What John Brown Did In Kansas
Andrew Johnson of Tennessee
United States House of Representatives, December 12 1859

The circumstances are stated in the evidence of Mr. Harris, which will be found in a report made by a committee of Congress, and republished in the Herald of Freedom of Kansas - a paper that has at its head for President, the name of a Republican, Mr. Chase, of Ohio, and Mr. Banks, of Massachusetts, for Vice President:

"The circumstances attending William Shermans's assassination are testified to by James Harris, of Franklin county, Kansas. Mr. Sherman was staying over night at the house of Harris, when, on the 25th of May, at about two o'clock, Captain John Brown and party came there, and after taking some property, and questioning Harris and others, Sherman was asked to walk out. Mr. Harris, in his affidavit, says: 'Old man Brown asked Mr. Sherman to go out with him, and Sherman then went out with Brown. I heard nothing more for about fifteen minutes. Two of the "northern army," as they styled themselves, stayed with us until they heard a cap burst, and then these two men left. Next morning, about ten o'clock, I found William Sherman dead, in the creek near my house. I was looking for him; as he had not come back, I thought he had been murdered. I took Mr. William Sherman (body) out of the creek and examined it. Mrs. Whiteman was with me. Sherman's skull was split open in two places, and some of his brains were washed out by the water; a large hole was cut in his breast, and his left hand was cut off, except a little piece of skin on one side.'"

This was the 24th of May. I will read from the same paper another extract:

"When the news of the threatened siege of Lawrence reached John Brown, jr., who was a member of the Topeka Legislature, he organized a company of about sixty men and marched toward Lawrence. Arriving at Palmyra, he learned of the sacking of the town, and the position of the people. He reconnoitered for a time in the vicinity, but finally marched back towards Ossawatomie. The night before reaching that place, when only a few miles away, they camped for the night. Old John Brown, who, we believe, was with the party, singled out with himself, seven men. These he marched to a point eight miles above the mouth of Pottawatomie creek, and called from their beds, at their several residences, at the hour of midnight, on the 24th of May, Allen Wilkinson, William Sherman, William P. Doyle, William Doyle, and Drury Doyle. All were found the next morning, by the road side, or in the highway, some with a gash in their heads and sides, and their throats cut; others with their skulls split open in two places, with holes in their breasts, and hands cut off."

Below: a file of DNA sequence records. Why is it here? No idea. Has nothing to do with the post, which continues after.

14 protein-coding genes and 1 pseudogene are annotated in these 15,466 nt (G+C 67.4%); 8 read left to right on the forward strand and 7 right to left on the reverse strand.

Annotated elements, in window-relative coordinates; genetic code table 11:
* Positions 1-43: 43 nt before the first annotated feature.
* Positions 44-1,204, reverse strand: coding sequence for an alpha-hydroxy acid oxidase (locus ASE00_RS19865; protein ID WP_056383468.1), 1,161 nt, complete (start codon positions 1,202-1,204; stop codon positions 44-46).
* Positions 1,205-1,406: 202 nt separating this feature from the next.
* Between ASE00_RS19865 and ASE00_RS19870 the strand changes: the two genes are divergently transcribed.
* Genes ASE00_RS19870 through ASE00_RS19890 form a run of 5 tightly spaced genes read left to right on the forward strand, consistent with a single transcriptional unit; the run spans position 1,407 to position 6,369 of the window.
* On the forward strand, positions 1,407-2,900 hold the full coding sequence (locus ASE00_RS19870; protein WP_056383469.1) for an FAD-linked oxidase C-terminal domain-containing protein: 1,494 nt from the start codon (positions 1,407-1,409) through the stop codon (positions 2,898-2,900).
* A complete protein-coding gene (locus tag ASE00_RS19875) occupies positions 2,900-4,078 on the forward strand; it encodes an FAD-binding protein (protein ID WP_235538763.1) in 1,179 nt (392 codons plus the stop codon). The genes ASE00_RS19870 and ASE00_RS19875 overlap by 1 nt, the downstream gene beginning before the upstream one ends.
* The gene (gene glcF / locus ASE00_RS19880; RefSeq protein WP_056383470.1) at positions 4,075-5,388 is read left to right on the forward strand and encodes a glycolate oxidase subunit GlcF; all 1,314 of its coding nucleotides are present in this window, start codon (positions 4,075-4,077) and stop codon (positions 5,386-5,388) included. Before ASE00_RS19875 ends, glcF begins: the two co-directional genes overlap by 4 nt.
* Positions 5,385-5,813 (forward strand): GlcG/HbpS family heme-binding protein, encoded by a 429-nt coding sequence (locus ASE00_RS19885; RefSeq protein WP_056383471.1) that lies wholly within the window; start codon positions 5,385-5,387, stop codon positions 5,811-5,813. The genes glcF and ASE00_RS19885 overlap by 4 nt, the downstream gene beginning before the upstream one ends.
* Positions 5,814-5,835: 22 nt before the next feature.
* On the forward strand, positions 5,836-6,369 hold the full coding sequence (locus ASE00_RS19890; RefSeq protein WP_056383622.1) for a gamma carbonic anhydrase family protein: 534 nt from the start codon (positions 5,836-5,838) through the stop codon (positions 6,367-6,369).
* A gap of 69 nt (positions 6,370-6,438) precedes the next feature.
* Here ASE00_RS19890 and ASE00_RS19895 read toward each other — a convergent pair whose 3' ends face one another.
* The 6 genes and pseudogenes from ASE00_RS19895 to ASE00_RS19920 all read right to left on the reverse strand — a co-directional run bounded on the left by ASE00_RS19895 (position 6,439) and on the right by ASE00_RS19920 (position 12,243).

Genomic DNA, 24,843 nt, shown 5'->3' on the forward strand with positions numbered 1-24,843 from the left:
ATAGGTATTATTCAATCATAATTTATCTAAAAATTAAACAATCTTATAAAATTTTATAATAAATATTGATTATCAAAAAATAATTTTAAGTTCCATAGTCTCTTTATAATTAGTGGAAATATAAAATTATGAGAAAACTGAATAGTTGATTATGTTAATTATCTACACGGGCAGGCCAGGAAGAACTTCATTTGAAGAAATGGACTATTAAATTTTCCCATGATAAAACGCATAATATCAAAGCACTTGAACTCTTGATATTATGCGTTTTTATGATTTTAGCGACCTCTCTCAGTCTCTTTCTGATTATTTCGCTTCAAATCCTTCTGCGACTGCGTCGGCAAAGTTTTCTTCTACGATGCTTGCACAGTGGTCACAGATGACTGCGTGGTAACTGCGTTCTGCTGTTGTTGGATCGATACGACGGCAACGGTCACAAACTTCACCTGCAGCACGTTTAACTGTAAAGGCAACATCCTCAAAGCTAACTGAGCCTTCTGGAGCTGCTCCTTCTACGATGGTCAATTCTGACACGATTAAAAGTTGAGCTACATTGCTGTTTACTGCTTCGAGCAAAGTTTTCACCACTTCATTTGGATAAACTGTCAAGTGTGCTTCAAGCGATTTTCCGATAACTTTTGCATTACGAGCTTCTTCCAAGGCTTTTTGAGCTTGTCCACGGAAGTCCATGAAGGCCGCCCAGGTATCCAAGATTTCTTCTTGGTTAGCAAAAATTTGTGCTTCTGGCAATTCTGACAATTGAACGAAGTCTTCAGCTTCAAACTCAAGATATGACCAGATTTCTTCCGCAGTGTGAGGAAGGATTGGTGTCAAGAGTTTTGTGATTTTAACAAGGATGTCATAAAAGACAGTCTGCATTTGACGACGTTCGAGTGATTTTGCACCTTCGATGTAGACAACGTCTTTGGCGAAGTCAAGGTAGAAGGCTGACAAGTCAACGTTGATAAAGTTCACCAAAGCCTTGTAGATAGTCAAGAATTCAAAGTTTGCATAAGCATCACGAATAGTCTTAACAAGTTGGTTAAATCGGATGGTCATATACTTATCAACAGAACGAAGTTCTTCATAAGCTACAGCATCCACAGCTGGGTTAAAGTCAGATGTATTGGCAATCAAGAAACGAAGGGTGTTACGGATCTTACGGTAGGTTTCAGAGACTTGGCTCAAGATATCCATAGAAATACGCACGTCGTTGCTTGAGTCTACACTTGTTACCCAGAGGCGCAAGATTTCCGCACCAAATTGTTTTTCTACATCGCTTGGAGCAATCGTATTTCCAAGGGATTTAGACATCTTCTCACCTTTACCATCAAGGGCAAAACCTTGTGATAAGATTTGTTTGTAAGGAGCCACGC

He seems to have had a great passion for cutting off hands:

"No man in Knasas has pretended to deny that old John Brown led that murderous foray which massacred those men. Up to that period not a hair of old John Brown's head, or that of his sons, had been injured by the pro-slavery party.

"It was not until the 30th of August, three months after the Pottawatomie massacre, that the attack was made on Ossawatomie by the pro-slavery forces, and Frederick Brown, a son of old John, was killed."

To show all the facts in regard to the massacre of the 24th of May, I will read to the Senate the affidavits of some of the eye-witnesses of the transaction. Allen Wilkinson was a member of the Kansas Legislature - a quiet, inoffensive man. His widow, Louisa Jane Wilkinson, testified that on the night of the 24th of May, 1856, between the hours of midnight and daybreak, she thinks, a party of men came to the house where they were residing and forcibly carried her husband away; that they took him in the name of the "northern army," and that next morning he was found about one hundred and fifty yards from the house, dead. Mrs. Wilkinson was very ill at the time of measles. She says further: